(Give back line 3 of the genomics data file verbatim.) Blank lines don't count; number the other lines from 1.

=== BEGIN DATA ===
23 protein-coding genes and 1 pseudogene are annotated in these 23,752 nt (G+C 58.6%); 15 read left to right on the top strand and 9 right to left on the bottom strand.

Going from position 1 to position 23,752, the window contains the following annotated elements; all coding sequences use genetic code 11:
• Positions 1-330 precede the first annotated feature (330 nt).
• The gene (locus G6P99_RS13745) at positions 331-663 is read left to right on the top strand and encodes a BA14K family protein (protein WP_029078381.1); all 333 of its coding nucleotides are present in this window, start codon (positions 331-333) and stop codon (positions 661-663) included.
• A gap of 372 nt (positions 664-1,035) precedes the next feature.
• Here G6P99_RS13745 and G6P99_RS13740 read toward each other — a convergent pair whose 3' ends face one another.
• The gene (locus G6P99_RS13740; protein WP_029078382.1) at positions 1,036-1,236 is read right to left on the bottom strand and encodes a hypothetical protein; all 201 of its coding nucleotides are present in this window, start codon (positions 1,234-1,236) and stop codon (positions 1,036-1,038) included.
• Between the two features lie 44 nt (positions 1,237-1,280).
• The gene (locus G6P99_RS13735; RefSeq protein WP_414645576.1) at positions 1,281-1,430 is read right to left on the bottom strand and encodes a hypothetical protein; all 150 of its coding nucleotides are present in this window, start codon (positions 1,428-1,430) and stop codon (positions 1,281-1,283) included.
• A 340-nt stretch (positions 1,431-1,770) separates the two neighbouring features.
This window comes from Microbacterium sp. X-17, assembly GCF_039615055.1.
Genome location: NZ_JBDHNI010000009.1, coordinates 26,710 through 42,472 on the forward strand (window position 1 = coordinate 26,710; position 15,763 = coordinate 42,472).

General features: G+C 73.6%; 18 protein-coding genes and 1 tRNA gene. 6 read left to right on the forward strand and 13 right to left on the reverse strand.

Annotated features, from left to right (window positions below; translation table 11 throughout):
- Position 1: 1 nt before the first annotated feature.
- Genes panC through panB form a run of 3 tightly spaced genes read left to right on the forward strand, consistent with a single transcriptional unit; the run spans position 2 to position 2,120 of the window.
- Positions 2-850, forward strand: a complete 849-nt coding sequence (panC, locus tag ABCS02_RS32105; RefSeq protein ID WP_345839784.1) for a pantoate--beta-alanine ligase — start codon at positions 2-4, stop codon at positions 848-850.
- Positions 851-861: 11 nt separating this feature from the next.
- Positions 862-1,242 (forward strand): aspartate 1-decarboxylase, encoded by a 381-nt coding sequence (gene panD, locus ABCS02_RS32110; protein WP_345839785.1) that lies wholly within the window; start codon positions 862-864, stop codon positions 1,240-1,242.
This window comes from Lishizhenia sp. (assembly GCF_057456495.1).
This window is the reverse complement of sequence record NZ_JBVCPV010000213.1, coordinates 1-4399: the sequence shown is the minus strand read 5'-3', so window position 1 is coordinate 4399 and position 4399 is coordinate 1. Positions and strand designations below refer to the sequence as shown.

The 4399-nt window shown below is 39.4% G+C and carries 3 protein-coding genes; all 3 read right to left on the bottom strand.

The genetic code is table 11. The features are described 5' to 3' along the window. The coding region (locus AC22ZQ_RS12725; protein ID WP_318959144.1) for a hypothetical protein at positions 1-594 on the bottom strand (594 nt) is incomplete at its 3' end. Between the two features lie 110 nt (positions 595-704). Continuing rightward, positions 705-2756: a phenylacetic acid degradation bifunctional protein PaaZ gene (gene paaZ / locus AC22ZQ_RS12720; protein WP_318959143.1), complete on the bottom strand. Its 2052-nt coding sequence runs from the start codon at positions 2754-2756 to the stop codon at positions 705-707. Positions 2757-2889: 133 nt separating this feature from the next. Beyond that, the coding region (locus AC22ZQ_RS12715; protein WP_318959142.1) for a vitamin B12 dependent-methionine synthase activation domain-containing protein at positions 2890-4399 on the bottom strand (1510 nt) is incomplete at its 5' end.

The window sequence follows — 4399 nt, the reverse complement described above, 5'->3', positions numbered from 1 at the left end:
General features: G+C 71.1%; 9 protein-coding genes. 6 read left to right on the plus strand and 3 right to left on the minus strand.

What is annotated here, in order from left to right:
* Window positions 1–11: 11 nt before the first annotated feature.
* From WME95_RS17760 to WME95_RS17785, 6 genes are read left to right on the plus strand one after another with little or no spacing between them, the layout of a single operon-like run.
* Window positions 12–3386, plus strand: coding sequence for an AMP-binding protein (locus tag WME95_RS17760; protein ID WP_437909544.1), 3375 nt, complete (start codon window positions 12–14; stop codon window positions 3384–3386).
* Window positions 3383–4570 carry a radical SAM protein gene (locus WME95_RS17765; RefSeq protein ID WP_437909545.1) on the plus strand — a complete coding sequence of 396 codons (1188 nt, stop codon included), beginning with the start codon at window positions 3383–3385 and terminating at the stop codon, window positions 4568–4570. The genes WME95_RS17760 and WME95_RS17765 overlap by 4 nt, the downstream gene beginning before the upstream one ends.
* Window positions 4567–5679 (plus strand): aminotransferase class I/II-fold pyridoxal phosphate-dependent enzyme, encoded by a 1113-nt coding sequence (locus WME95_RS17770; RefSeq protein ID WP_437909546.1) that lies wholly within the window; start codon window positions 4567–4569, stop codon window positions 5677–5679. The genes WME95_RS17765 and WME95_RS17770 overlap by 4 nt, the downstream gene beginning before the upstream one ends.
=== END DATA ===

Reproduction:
• Positions 1-330 precede the first annotated feature (330 nt).